Narcolepsy
 

  Narcolepsy is a chronic sleep disorder with no known cause. The main characteristic of narcolepsy is excessive and overwhelming daytime sleepiness, even after adequate sleep during the night.

A person with narcolepsy is likely to become drowsy or to fall asleep, often at inappropriate times and places. Daytime sleep attacks may be irresistible and occur with or without warning; these attacks can occur repeatedly in a single day. Drowsiness may persist for prolonged periods of time.  In addition, nighttime sleep may be fragmented with frequent awakenings.

Three other classic symptoms of narcolepsy, which may not occur in all patients, are:

  • Cataplexy:
    Sudden episodes of loss of muscle function, ranging from slight weakness (such as limpness at the neck or knees, sagging facial muscles, or inability to speak clearly), to complete body collapse attacks may be triggered by sudden emotional reactions such as laughter, anger, or fear and may last from a few seconds to several minutes. The person remains conscious throughout the episode
  • Sleep paralysis:
    Temporary inability to talk or move when falling asleep or waking up. It may last from a few seconds to a few minutes
  • Hypnagogic hallucinations:
    vivid, often frightening, dream-like experiences that occur while dozing or falling asleep.
  • Daytime sleepiness, sleep paralysis, hypnagogic hallucinations 
    Can also occur in people who do not have narcolepsy

In most cases, the first symptom of narcolepsy is excessive and overwhelming daytime sleepiness. The other symptoms may begin alone or in combination months or years after the onset of the daytime sleep attacks.

There are wide variations in the development, severity, and order of appearance of cataplexy, sleep paralysis and hypnagogic hallucinations in individuals.  Only about 20 to 25 percent of people with narcolepsy experience all four symptoms.  The excessive daytime sleepiness generally persists throughout life, but sleep paralysis and hypnagogic hallucinations may not.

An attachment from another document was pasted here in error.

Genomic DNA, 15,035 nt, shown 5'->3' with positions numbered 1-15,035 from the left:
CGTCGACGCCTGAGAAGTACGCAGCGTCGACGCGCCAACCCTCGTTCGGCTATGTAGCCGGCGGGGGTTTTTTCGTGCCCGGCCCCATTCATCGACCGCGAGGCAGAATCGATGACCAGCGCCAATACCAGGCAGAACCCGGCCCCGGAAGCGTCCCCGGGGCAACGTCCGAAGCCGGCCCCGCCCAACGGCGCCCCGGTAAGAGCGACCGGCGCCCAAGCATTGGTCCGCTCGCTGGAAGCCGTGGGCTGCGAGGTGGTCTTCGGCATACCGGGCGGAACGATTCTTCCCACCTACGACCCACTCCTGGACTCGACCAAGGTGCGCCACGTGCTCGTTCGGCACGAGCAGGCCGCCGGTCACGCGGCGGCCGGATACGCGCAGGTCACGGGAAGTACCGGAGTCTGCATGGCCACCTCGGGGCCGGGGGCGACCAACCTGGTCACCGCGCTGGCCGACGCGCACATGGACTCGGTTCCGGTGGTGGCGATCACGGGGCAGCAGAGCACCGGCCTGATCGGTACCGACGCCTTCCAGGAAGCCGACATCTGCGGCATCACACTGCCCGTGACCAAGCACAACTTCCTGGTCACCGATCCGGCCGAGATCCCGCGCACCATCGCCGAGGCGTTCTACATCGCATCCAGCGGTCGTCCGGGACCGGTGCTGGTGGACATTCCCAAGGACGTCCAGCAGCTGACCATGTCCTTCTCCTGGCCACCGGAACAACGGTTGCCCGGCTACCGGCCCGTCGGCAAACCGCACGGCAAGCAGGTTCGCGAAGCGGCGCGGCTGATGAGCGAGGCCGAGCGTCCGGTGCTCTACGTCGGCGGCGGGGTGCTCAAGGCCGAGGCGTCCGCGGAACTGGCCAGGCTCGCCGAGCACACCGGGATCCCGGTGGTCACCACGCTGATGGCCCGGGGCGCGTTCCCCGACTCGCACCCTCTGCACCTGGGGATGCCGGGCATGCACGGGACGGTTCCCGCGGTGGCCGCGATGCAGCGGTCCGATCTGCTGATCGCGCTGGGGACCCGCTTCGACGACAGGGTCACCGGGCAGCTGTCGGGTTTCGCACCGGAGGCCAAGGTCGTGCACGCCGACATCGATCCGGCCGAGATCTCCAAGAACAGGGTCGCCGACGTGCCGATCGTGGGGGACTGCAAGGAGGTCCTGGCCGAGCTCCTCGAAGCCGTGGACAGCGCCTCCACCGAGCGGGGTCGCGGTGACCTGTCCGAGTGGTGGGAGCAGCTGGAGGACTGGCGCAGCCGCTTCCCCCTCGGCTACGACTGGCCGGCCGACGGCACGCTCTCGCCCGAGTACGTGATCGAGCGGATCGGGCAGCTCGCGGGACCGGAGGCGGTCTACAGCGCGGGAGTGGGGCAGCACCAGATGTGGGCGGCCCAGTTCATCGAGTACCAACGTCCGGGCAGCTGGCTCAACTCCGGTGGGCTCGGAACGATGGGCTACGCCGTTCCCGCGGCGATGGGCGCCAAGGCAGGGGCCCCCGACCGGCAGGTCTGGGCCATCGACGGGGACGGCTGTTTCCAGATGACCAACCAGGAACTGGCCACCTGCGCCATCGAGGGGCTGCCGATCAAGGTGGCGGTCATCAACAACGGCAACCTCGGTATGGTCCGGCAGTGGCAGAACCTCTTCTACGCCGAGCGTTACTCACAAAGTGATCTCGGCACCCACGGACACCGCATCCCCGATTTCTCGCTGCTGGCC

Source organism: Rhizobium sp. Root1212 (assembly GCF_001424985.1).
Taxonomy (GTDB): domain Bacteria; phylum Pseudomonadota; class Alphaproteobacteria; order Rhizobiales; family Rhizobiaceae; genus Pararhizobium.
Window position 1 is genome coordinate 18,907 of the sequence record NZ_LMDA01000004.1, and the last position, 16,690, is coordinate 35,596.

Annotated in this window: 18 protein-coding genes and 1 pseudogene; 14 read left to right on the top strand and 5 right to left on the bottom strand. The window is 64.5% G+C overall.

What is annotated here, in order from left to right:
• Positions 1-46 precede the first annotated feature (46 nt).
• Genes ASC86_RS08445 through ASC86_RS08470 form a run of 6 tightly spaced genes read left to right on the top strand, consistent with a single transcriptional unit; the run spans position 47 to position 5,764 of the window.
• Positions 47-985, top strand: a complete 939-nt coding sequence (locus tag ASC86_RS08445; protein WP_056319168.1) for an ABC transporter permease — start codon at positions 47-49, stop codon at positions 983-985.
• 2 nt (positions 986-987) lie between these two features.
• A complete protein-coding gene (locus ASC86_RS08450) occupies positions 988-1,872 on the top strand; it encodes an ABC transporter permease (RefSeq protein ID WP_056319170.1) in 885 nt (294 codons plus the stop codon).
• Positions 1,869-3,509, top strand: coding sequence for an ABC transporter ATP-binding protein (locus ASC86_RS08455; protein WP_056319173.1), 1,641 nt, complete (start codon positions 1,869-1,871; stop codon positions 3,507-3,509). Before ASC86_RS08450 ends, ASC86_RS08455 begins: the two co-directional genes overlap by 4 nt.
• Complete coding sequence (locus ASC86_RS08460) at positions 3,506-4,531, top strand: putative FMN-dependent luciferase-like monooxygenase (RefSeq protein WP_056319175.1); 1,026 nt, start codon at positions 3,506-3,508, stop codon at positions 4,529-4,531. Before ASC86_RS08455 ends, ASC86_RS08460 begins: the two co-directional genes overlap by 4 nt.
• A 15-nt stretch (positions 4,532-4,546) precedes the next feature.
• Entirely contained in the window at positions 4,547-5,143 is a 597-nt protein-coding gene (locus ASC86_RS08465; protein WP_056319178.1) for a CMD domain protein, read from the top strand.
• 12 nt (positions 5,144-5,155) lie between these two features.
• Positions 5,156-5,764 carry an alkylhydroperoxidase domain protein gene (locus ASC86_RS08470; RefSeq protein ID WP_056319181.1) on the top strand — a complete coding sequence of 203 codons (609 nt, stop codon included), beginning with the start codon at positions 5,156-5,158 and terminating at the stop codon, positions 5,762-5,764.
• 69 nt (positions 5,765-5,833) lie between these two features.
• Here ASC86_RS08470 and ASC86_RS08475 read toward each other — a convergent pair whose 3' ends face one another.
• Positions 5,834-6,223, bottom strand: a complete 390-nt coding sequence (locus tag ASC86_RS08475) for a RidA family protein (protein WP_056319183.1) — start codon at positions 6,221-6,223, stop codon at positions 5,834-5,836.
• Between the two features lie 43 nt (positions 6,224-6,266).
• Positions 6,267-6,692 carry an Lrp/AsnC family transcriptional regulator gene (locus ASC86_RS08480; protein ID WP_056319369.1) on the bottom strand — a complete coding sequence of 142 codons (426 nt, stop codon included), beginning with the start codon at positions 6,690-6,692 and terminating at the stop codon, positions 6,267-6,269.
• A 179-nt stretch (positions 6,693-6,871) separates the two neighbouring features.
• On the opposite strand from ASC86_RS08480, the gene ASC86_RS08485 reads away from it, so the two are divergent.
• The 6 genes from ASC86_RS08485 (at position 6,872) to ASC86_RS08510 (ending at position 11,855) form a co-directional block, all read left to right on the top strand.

The symptoms of narcolepsy, especially the excessive daytime sleepiness and cataplexy, often become severe enough to cause serious disruptions in a person's social, personal, and professional lives and severely limit activities.

You should be checked for narcolepsy if:

  • You often feel excessively and overwhelmingly sleepy during the day, even after having had a full night's sleep
  • You fall asleep when you do not intend to, such as while having dinner, talking, driving, or working
  • You collapse suddenly or your neck muscles feel too weak to hold up your head when you laugh, become angry, surprised or shocked
  • You find yourself briefly unable to talk or move while falling asleep or waking up


Although it is estimated that narcolepsy afflicts as many as 200,000 Americans, fewer than 50,000 are diagnosed. It is as widespread as Parkinson's Disease or Multiple Sclerosis and more prevalent than Cystic Fibrosis, but it is less well known. Narcolepsy is often mistaken for depression, epilepsy or the side effects of medications.

Narcolepsy can occur in both men and women at any age, although its symptoms are usually first noticed in teenagers or young adults. There is strong evidence that narcolepsy may run in families; eight to 12 percent of people with narcolepsy have a close relative with the disease.

Note: This information is from the NIH web site. Please visit www.nih.gov for further details